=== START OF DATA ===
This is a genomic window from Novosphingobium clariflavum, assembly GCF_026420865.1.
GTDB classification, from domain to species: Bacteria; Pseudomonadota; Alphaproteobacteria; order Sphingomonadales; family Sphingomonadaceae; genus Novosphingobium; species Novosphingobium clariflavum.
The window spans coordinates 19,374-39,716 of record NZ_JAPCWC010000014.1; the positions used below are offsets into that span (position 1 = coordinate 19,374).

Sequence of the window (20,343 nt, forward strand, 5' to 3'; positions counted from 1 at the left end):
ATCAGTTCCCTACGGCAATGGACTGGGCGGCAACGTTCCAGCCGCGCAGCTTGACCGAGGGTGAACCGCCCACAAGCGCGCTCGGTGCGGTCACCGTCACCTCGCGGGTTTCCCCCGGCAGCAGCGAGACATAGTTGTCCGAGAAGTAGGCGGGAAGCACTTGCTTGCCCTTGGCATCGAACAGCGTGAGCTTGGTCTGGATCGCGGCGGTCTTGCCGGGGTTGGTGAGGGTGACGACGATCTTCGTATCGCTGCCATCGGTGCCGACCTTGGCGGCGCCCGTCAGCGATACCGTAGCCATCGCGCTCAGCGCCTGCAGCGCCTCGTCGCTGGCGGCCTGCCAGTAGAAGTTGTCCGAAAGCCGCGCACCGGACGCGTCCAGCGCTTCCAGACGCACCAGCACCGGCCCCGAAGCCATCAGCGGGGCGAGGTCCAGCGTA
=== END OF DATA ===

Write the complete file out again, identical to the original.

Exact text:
This is a genomic window from Novosphingobium clariflavum, assembly GCF_026420865.1.
GTDB classification, from domain to species: Bacteria; Pseudomonadota; Alphaproteobacteria; order Sphingomonadales; family Sphingomonadaceae; genus Novosphingobium; species Novosphingobium clariflavum.
The window spans coordinates 19,374-39,716 of record NZ_JAPCWC010000014.1; the positions used below are offsets into that span (position 1 = coordinate 19,374).

Sequence of the window (20,343 nt, forward strand, 5' to 3'; positions counted from 1 at the left end):
ATCAGTTCCCTACGGCAATGGACTGGGCGGCAACGTTCCAGCCGCGCAGCTTGACCGAGGGTGAACCGCCCACAAGCGCGCTCGGTGCGGTCACCGTCACCTCGCGGGTTTCCCCCGGCAGCAGCGAGACATAGTTGTCCGAGAAGTAGGCGGGAAGCACTTGCTTGCCCTTGGCATCGAACAGCGTGAGCTTGGTCTGGATCGCGGCGGTCTTGCCGGGGTTGGTGAGGGTGACGACGATCTTCGTATCGCTGCCATCGGTGCCGACCTTGGCGGCGCCCGTCAGCGATACCGTAGCCATCGCGCTCAGCGCCTGCAGCGCCTCGTCGCTGGCGGCCTGCCAGTAGAAGTTGTCCGAAAGCCGCGCACCGGACGCGTCCAGCGCTTCCAGACGCACCAGCACCGGCCCCGAAGCCATCAGCGGGGCGAGGTCCAGCGTA